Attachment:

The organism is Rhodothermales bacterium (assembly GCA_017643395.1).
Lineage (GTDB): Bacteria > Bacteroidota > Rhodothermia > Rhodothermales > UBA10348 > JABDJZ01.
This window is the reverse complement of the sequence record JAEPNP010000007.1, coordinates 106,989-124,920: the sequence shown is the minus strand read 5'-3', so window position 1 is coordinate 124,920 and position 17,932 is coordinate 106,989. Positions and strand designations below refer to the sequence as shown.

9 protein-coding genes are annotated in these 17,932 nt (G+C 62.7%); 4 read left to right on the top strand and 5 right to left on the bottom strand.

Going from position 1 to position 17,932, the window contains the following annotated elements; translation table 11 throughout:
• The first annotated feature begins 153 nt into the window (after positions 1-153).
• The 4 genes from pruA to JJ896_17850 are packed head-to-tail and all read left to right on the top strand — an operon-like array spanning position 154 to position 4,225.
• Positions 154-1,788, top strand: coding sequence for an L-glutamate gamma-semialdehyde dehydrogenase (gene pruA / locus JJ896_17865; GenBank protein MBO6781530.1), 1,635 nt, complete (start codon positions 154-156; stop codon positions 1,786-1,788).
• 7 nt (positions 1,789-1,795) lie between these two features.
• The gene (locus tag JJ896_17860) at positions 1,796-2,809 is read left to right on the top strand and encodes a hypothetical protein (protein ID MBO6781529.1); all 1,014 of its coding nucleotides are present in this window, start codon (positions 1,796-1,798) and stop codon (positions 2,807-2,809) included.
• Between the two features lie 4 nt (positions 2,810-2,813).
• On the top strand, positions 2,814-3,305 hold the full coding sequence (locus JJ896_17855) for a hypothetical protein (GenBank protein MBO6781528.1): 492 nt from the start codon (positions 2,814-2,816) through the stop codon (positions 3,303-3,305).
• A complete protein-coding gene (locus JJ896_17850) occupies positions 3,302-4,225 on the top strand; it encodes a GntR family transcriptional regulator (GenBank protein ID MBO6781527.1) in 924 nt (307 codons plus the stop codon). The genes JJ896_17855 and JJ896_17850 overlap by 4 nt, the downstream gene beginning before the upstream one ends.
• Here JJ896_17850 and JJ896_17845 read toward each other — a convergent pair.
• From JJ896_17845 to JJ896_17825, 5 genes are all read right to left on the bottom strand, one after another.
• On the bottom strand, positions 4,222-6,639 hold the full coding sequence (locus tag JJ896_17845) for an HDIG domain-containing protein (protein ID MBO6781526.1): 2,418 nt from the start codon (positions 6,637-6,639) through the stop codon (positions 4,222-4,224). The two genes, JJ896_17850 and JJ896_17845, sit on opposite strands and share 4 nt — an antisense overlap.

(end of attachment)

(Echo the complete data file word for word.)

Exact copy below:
The organism is Rhodothermales bacterium (assembly GCA_017643395.1).
Lineage (GTDB): Bacteria > Bacteroidota > Rhodothermia > Rhodothermales > UBA10348 > JABDJZ01.
This window is the reverse complement of the sequence record JAEPNP010000007.1, coordinates 106,989-124,920: the sequence shown is the minus strand read 5'-3', so window position 1 is coordinate 124,920 and position 17,932 is coordinate 106,989. Positions and strand designations below refer to the sequence as shown.

9 protein-coding genes are annotated in these 17,932 nt (G+C 62.7%); 4 read left to right on the top strand and 5 right to left on the bottom strand.

Going from position 1 to position 17,932, the window contains the following annotated elements; translation table 11 throughout:
• The first annotated feature begins 153 nt into the window (after positions 1-153).
• The 4 genes from pruA to JJ896_17850 are packed head-to-tail and all read left to right on the top strand — an operon-like array spanning position 154 to position 4,225.
• Positions 154-1,788, top strand: coding sequence for an L-glutamate gamma-semialdehyde dehydrogenase (gene pruA / locus JJ896_17865; GenBank protein MBO6781530.1), 1,635 nt, complete (start codon positions 154-156; stop codon positions 1,786-1,788).
• 7 nt (positions 1,789-1,795) lie between these two features.
• The gene (locus tag JJ896_17860) at positions 1,796-2,809 is read left to right on the top strand and encodes a hypothetical protein (protein ID MBO6781529.1); all 1,014 of its coding nucleotides are present in this window, start codon (positions 1,796-1,798) and stop codon (positions 2,807-2,809) included.
• Between the two features lie 4 nt (positions 2,810-2,813).
• On the top strand, positions 2,814-3,305 hold the full coding sequence (locus JJ896_17855) for a hypothetical protein (GenBank protein MBO6781528.1): 492 nt from the start codon (positions 2,814-2,816) through the stop codon (positions 3,303-3,305).
• A complete protein-coding gene (locus JJ896_17850) occupies positions 3,302-4,225 on the top strand; it encodes a GntR family transcriptional regulator (GenBank protein ID MBO6781527.1) in 924 nt (307 codons plus the stop codon). The genes JJ896_17855 and JJ896_17850 overlap by 4 nt, the downstream gene beginning before the upstream one ends.
• Here JJ896_17850 and JJ896_17845 read toward each other — a convergent pair.
• From JJ896_17845 to JJ896_17825, 5 genes are all read right to left on the bottom strand, one after another.
• On the bottom strand, positions 4,222-6,639 hold the full coding sequence (locus tag JJ896_17845) for an HDIG domain-containing protein (protein ID MBO6781526.1): 2,418 nt from the start codon (positions 6,637-6,639) through the stop codon (positions 4,222-4,224). The two genes, JJ896_17850 and JJ896_17845, sit on opposite strands and share 4 nt — an antisense overlap.